Does Austin Need a Bigger Convention Center?
City leaders are considering a plan to expand the Austin Convention Center, but some question how much the entire city would benefit from the project.
The convention industry is sort of like an invisible arms race between cities. Who can build the biggest, baddest convention center to attract the most coveted events? For some time now, the Austin Convention Center Department has been seeking to expand the downtown facility. Department director Mark Tester said the goal is to draw more visitors and make it a year-round attraction.
“The market demand is there,” Tester said. “The amount of business is there. The growth in the Austin community both in business with the airport, and even especially the medical school, really gave a tremendous climate for us to continue to succeed.”
The Austin Convention Center was built in 1992 over concerns that the then Palmer Auditorium wasn’t big enough, and Austin was losing business. The center was expanded to twice its size in 2002 – it currently spans six city blocks. This proposed expansion would add a new building across Trinity Street, and the two would be connected by pedestrian walkways. Tester said the ultimate goal is to a “convention center district.”
“In thoughts of our design is to have an area that actually would line up with 3rd Street where people could walk through, and there’d be like a food court and a music area and retail and restaurants, and just a beautiful open area,” he said.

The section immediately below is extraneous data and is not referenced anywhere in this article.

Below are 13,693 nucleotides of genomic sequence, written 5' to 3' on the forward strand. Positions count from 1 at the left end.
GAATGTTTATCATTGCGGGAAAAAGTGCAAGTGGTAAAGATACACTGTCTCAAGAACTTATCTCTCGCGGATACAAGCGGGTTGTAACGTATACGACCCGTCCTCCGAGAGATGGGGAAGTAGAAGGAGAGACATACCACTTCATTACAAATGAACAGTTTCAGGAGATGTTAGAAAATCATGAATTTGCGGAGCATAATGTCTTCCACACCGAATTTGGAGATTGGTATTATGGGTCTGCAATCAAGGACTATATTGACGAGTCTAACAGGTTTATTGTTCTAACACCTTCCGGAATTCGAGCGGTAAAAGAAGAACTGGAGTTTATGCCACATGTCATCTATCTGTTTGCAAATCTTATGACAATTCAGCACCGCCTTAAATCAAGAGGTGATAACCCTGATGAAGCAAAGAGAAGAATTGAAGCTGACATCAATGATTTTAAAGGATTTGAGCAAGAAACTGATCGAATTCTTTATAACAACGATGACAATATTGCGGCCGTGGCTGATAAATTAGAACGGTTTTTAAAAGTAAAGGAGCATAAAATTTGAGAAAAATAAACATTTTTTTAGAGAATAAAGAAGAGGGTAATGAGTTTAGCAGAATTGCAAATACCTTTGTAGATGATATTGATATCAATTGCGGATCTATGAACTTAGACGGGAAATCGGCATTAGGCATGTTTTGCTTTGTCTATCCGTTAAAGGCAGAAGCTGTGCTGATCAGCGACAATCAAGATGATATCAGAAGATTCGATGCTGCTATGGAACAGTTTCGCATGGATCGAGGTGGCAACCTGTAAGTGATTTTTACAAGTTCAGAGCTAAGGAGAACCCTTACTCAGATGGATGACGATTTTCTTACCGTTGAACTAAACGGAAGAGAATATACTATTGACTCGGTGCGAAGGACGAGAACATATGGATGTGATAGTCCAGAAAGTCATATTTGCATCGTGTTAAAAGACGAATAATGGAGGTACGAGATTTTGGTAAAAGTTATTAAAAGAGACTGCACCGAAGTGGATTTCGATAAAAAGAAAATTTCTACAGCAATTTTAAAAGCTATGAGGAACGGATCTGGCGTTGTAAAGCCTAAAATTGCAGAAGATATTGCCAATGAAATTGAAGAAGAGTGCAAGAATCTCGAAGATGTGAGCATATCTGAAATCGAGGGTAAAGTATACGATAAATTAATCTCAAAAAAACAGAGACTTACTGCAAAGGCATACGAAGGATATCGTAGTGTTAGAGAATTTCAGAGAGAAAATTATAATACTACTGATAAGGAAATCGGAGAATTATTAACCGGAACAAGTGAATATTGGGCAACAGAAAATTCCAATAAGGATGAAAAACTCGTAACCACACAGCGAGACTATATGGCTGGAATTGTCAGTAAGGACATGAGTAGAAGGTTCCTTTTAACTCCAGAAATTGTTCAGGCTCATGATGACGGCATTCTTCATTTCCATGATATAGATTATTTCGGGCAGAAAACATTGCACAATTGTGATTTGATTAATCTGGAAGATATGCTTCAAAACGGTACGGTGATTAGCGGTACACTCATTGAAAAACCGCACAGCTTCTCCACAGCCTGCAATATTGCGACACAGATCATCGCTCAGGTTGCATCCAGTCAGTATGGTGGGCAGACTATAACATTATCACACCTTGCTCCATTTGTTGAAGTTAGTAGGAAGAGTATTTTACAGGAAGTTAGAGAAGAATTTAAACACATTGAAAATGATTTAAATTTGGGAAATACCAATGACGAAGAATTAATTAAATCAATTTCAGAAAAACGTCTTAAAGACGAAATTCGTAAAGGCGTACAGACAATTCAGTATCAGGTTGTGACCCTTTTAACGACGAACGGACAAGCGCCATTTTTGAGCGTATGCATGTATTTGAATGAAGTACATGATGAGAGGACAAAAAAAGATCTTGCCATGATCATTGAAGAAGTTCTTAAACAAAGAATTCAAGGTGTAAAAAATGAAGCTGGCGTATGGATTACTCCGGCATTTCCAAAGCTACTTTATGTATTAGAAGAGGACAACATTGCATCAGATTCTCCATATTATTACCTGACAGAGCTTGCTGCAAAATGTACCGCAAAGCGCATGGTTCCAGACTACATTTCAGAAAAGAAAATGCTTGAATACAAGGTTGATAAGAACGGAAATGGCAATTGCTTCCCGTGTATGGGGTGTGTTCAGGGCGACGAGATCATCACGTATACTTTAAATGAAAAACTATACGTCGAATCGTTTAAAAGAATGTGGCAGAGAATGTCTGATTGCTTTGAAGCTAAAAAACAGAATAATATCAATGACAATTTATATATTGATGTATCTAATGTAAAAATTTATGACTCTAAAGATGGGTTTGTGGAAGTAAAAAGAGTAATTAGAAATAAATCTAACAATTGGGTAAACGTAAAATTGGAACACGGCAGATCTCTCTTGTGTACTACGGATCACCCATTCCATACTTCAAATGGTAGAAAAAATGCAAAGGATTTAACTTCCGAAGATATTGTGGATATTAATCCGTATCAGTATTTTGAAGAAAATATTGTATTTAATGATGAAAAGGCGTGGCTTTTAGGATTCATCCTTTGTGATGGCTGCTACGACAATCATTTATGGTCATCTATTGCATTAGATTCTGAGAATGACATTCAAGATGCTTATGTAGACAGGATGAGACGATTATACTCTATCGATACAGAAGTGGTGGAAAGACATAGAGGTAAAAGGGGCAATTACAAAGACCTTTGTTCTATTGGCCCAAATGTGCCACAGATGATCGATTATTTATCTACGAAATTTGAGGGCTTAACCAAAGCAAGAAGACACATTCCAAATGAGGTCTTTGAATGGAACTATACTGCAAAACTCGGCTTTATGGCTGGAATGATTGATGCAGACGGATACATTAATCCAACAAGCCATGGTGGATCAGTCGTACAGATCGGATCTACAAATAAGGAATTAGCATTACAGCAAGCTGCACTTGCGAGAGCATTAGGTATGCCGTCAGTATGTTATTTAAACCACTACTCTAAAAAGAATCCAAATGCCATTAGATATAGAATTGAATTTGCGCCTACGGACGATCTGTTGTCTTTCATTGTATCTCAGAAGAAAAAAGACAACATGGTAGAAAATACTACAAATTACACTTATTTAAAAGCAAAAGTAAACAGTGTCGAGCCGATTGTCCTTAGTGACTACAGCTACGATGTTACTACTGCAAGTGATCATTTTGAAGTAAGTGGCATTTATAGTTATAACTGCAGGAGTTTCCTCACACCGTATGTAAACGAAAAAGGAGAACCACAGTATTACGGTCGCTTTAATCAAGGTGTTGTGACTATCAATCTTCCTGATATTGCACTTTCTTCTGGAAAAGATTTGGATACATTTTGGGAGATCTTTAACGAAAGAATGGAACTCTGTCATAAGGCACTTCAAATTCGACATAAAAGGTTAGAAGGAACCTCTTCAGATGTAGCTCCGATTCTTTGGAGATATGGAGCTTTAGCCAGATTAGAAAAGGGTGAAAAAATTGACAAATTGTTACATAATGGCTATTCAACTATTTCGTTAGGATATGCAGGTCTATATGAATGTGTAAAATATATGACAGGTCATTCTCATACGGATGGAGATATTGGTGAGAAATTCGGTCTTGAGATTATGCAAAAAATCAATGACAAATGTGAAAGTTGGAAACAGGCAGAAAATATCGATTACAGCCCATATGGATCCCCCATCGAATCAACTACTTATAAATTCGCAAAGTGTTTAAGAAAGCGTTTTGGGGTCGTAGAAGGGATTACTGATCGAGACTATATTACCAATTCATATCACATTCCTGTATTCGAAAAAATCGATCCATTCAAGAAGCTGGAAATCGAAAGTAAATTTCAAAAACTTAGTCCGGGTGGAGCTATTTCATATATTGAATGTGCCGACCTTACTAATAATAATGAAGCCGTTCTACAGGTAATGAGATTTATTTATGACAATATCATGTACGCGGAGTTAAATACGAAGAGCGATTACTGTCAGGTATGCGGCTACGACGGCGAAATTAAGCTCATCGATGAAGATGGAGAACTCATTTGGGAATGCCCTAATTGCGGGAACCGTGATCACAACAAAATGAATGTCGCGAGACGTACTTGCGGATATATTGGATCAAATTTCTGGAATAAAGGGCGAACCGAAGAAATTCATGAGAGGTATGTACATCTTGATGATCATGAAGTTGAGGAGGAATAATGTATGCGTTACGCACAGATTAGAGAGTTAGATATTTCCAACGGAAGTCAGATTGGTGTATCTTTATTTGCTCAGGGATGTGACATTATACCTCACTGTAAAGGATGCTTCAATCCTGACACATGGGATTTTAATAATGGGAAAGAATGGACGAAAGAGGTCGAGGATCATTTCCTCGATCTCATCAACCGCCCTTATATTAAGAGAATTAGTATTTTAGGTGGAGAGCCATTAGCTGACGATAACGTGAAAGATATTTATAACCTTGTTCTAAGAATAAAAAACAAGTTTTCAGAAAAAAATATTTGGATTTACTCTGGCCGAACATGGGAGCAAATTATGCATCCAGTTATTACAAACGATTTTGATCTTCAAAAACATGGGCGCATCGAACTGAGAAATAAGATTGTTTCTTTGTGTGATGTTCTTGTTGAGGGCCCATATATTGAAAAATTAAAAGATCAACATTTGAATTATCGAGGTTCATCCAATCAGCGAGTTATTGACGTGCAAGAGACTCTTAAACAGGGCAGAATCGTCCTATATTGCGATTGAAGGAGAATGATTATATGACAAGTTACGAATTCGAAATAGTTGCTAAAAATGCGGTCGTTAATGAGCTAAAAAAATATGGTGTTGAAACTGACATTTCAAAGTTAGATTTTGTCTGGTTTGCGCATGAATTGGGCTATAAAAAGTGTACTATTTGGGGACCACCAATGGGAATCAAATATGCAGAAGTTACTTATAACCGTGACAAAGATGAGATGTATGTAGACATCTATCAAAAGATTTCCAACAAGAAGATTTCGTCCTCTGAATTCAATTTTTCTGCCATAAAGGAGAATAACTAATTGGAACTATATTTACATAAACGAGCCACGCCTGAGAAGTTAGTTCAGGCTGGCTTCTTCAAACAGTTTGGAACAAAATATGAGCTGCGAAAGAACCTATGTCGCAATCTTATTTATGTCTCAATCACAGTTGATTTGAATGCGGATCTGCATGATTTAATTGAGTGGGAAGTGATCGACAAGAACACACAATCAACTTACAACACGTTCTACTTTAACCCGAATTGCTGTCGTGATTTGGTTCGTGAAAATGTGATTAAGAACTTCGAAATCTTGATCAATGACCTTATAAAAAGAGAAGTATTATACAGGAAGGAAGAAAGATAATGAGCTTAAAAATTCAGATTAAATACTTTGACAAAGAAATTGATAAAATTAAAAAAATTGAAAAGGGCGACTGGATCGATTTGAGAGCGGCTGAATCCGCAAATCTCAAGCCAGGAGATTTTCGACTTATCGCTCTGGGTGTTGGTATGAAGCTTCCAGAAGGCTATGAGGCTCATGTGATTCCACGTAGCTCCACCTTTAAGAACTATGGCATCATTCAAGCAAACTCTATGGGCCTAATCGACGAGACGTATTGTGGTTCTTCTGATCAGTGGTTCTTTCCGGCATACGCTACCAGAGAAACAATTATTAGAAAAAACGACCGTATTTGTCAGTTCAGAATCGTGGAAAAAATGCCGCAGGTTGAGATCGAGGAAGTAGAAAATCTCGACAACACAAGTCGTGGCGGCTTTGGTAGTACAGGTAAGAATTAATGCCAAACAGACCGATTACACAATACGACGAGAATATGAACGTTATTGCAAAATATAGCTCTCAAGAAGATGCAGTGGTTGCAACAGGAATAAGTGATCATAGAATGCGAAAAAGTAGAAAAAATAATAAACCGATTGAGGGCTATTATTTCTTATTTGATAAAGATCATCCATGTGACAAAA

"We want to see all the minority cultural centers to benefit out of it, not just the few groups that have been historically getting that funding."
The project is no small undertaking. It’s estimated to cost anywhere from $400 to $600 million – but is it a smart investment? Brian Casey, president of the nonprofit Center for Exhibition Industry Research, says an investment like this could give Austin a competitive edge in the future.
“There are naysayers to this, but I can tell you that the industry is showing some strength, and I think that if cities choose not to invest in their infrastructure, they might find themselves compromised from a competitive standpoint,” Casey said.
The Austin Convention Center is primarily funded through the city’s Hotel Occupancy Tax, a fee that’s collected from hotel guests and used to promote the tourism and convention industry. But recently, council members voted to explore other uses for that tax revenue. District 3 Council Member Pio Renteria said expanding the convention center wouldn’t necessarily benefit his constituents. He’s hosting a town hall on the proposal tomorrow along with District 1 Council Member Ora Houston.
“Me and Ora had a concern about, why are we supporting the convention center if we’re not going to benefit out of it?” Renteria said. “We want to see all the minority cultural centers to benefit out of it, not just the few groups that have been historically getting that funding.”
Ultimately, the expansion needs approval from the Austin City Council to move forward. The town hall kicks off tomorrow at 2 p.m. at the Parque Zaragoza Recreation Center on Gonzales Street.